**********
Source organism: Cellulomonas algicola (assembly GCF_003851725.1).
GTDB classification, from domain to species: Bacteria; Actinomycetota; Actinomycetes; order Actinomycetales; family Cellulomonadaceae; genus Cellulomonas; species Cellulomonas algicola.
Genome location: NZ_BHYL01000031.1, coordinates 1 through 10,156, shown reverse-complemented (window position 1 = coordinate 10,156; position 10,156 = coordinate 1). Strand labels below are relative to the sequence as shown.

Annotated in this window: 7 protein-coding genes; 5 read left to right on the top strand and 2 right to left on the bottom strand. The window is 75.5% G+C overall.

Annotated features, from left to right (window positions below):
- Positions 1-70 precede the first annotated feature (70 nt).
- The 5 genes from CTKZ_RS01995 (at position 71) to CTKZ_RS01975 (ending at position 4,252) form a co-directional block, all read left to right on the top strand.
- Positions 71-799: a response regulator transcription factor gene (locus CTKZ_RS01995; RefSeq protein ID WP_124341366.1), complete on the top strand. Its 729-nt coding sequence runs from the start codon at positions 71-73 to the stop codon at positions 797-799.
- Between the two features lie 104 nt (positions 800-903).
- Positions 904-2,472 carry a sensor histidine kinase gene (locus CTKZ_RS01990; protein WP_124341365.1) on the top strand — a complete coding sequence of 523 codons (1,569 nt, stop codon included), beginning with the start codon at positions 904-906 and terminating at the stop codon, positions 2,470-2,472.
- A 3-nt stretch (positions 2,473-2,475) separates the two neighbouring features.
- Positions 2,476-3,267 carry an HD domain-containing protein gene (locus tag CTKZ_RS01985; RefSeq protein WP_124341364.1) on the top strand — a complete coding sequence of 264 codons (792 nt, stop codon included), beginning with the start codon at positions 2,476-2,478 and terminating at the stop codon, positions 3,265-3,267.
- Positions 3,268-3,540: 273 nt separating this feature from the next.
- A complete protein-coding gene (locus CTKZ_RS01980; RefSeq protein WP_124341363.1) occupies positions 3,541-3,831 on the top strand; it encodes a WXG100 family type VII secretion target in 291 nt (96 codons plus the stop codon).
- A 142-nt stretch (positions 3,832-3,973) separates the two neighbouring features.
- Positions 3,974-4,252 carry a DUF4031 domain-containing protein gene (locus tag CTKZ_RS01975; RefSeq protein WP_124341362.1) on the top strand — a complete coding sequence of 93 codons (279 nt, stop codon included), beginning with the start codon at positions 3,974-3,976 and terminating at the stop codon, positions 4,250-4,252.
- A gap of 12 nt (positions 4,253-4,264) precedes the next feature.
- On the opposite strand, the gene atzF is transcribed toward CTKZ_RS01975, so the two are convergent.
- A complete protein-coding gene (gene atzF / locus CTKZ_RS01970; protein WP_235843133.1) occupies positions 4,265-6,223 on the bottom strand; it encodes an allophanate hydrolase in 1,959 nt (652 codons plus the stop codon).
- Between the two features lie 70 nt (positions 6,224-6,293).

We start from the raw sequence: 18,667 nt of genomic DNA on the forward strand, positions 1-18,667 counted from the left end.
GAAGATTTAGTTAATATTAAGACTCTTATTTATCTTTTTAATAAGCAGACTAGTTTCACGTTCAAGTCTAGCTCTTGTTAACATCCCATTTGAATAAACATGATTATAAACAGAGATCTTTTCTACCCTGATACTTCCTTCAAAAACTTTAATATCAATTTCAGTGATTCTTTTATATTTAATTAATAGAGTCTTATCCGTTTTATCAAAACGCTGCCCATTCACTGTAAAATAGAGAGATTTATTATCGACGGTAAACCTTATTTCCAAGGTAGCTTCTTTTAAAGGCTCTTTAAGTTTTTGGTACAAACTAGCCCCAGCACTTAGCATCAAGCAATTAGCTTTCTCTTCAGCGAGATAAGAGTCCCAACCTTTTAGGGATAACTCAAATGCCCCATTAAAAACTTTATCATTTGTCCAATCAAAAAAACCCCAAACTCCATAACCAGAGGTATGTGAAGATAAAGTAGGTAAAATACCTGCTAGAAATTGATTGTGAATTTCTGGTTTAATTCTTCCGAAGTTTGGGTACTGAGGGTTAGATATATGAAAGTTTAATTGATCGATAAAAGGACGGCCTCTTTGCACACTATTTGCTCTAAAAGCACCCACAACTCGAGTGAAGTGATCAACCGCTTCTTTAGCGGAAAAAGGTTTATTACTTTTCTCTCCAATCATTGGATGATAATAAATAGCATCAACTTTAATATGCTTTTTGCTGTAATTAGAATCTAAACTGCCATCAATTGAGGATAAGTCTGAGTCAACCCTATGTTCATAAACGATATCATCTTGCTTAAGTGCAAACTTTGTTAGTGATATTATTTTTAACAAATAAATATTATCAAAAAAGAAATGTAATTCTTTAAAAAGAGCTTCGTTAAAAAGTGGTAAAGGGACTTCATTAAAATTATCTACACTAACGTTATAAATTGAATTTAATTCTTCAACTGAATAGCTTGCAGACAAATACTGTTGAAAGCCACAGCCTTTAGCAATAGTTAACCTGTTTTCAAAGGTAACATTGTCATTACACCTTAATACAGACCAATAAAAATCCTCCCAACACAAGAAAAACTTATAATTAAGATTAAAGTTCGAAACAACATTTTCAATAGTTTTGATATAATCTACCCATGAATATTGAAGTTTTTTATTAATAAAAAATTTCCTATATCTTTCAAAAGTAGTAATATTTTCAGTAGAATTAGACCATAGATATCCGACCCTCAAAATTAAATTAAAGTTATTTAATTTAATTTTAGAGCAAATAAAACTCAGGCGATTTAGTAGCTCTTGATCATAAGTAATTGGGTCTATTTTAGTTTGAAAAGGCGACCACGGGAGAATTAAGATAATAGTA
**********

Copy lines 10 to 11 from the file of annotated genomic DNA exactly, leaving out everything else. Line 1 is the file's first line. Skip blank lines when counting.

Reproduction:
- Positions 904-2,472 carry a sensor histidine kinase gene (locus CTKZ_RS01990; protein WP_124341365.1) on the top strand — a complete coding sequence of 523 codons (1,569 nt, stop codon included), beginning with the start codon at positions 904-906 and terminating at the stop codon, positions 2,470-2,472.
- A 3-nt stretch (positions 2,473-2,475) separates the two neighbouring features.